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    @tmyklebu and the comment that flebool just left in reply to you on the original question pretty much confirms my view: "Many libraries return (or can return) nan under certain circumstances, defined by the library, instead of returning an exception for example. They are a finite but very large number of cases.". Do you still think anybody who might find this question somewhat broad doesn't know what floating-point numbers are or deliberately misinterprets the question? – l4mpi Aug 27 '14 at 11:31

My problem with questions like this is not that they are too broad, but that they are already completely answered by the relevant specifications, in this case IEEE754.

I don't want SO to become a repository of transcriptions of those standards, or, worse, incorrect renditions of what they say, but both are inevitable if questions like this are permitted. The goal of SO is to become the first place you should look for answers to on-topic questions. As the first place you should look in such cases is certainly the relevant specification, that makes the question off-topic by definition.

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    why don't point to the specification as an answer ? I'm really asking – Bart Calixto Aug 27 '14 at 0:07
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    @Bart I agree, that's exactly what should be done, as opposed to posting extracts, even verbatim, and certainly as opposed to posting mangled paraphrases. – user207421 Aug 27 '14 at 0:50
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    This is a good point, and I almost agree with it. The gap I see is that (0) specs can be expensive, (1) people don't always know which specs are relevant and which aren't (the use of NumPy here means you're getting native arithmetic, not Python arithmetic), and (2) specs aren't always easy to interpret. The IEEE spec is reasonably clear---section 7 of the IEEE spec talks about exceptions and how they're handled---and I could have done better to either transcribe the relevant part more accurately or give a pointer to the spec itself. – tmyklebu Aug 27 '14 at 7:41
  • @Bart: Because I didn't think of that. (Why didn't I think of that? Because I'm apparently daft.) – tmyklebu Aug 27 '14 at 8:02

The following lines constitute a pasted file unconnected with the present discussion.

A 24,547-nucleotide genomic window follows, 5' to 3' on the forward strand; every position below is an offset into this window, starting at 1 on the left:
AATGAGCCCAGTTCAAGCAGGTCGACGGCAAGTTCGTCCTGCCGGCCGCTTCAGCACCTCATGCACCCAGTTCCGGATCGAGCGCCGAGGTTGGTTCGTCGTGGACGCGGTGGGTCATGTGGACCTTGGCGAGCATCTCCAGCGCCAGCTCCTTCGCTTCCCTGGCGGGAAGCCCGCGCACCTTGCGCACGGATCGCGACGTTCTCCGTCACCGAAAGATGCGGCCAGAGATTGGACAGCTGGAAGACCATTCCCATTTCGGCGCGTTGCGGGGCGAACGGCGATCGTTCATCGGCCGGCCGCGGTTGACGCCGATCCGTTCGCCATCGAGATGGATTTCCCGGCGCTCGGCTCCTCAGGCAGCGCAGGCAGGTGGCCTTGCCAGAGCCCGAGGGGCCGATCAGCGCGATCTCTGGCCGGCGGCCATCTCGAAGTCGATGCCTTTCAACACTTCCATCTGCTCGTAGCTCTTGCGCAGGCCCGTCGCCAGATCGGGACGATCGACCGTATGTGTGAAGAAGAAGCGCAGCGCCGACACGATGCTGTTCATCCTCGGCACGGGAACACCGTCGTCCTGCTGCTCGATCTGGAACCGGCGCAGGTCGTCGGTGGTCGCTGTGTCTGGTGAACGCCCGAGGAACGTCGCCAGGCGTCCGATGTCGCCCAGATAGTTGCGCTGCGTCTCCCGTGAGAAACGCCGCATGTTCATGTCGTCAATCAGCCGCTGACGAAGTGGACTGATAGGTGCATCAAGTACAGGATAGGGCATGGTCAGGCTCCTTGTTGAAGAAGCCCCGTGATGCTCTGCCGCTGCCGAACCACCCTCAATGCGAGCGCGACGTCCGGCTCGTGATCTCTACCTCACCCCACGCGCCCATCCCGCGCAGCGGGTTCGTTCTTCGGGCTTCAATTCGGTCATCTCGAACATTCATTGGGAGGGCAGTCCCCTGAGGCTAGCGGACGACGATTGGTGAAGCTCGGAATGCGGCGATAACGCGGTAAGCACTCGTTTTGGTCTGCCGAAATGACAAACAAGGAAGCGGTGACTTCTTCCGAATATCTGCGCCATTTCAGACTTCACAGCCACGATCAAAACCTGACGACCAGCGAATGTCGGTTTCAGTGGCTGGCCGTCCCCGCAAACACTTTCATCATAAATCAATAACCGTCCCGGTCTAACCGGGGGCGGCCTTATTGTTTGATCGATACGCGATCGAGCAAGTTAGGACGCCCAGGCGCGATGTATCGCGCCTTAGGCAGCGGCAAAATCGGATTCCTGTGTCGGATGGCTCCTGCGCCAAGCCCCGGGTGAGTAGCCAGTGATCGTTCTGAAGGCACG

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    Your point seems to be, if there is anything anywhere that would answer the question, it should be off-topic. I think otherwise, the StackOverflow should be the first place to look for an answer, with exception to language basics and API specifications. – Danubian Sailor Aug 27 '14 at 8:29
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    Aren't most (or at least many) questions on SO solvable with the help of the specification? I've seen a ton of questions a la "Why does operation X(YZ) not work", while reading the documentation reveals that the required parameter would have been ΨΩ. Edit: I agree with @Donaudampfschifffreizeitfahrt – Theolodis Aug 27 '14 at 8:33
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    @Theolodis: Yes, but whether it's reasonable to expect the asker to understand the specification varies with the specification. IEEE 754 is pretty simple---I probably could have answered with a link and a few pointers about interpretation. C++, for example, is not simple---have a look at the language-lawyer tag. – tmyklebu Aug 27 '14 at 8:43
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    @tmyklebu I do not know the IEEE 754 (c++ programmer), and I am sure not many people actually do. But that makes an answer on SO, with a link to the specification!!!!, even more useful ;) – Theolodis Aug 27 '14 at 8:48
  • @Donaudampfschifffreizeitfahrt That is a complete and utter misrepresentation of what I said, for which there is absolutely no excuse. My point is that when a normative reference or specification is applicable (as per your own final sentence, which isn't too different from what I wrote), it is otiose to quote it, and even worse to paraphrase it. – user207421 Aug 27 '14 at 9:58
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    @EJP: I dunno about "otiose"; as I said, some specs cost money, others are hard to follow, and it may not be obvious which specs are applicable in the first place. – tmyklebu Aug 27 '14 at 10:18